Showing posts from September, 2017


Recently, when talking to an adoptive parent and explaining a talk I will be doing in November about supporting adoptive families, the parent exclaimed loudly, “I LOVE ADOPTION!!”
It really took me off guard.  He was practically cheerleading me to go out there and promote adoption.  I think I burst his bubble when I then explained that my presentation comes from an adoptee viewpoint first. Dead silence.  With rare exceptions, most people are silent when I mention that I have a different view as an adoptee, or they look at me funny as if to say, “There is another view?”
Of course, this parent was not adopted.  And it’s his right to love adoption.   But his comment has weighed on me.  And whenever something weighs on me, I begin writing blogs about it in my sleep, so I decided to get out of bed and put my thoughts on paper (so to speak).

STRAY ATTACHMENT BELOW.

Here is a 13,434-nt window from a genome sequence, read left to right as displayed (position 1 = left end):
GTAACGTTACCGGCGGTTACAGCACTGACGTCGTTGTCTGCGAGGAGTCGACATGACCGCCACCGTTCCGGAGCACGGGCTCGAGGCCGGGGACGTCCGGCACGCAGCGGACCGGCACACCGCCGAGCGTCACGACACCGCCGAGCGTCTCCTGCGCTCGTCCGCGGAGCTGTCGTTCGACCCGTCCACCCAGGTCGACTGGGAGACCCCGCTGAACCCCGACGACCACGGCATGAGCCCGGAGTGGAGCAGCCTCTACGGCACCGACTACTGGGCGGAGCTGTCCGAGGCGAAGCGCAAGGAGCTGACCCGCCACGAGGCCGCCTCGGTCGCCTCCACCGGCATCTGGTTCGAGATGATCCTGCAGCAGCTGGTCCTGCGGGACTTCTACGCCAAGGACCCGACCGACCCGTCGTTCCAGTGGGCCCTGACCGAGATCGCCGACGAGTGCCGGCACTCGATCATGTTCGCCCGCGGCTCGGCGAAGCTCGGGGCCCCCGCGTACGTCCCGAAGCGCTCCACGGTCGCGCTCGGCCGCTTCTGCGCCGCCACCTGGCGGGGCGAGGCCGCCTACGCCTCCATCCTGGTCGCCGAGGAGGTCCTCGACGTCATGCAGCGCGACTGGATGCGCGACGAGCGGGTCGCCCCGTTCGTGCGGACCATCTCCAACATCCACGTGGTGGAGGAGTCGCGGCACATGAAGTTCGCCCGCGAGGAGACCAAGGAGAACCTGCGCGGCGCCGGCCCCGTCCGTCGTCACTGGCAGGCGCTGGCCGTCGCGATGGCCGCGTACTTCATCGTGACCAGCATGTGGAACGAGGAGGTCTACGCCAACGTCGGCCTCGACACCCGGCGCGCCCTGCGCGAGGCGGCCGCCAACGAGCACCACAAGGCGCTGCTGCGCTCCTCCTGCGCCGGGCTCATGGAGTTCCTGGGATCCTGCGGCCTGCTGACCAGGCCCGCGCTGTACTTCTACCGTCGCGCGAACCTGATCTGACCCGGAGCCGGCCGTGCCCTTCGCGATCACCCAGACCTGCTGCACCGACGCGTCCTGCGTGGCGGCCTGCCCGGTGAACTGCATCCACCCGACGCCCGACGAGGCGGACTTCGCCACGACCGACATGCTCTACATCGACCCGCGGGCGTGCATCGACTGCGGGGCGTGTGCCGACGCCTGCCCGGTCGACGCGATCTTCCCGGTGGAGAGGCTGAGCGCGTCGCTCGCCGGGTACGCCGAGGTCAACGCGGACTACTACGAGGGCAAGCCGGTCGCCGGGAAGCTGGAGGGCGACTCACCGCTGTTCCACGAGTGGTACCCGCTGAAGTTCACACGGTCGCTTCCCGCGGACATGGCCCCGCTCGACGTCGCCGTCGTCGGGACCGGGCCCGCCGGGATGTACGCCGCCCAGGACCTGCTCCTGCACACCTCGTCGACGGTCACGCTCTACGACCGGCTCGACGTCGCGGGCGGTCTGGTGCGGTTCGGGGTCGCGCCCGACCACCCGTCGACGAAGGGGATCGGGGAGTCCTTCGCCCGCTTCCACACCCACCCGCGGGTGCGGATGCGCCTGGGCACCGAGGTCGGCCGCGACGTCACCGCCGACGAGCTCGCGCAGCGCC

This may come as a shock to some, but I don’t love adoption. I am adopted and I don’t love adoption.  Some days I don’t even like adoption.  (oh no, …

To Tell or Not to Tell (About Being Adopted)

There was a discussion today on Facebook about situations in which adoptees or others within the adoption community come in contact with families who have revealed to them, but not their child, the child's adopted status.  In other words, the family believes that they have not arrived at the "correct" age for telling of this important information.

There are various viewpoints and approaches one can take when you become aware of this.  The two most common that come to mind are:

1.  You can choose to say nothing and mind your own business.
2.  You can choose to educate the family from your perspective.

#1 is the easy, conflict-avoidant way to be able to go on with your day and (hopefully) not be rehashing this in your head for another week or two.  It is politically correct to stay out of other people's business.  No risk involved.  Move on with your life.

#2 is more difficult, because you have to think of a way to approach the situation so that the family is able to…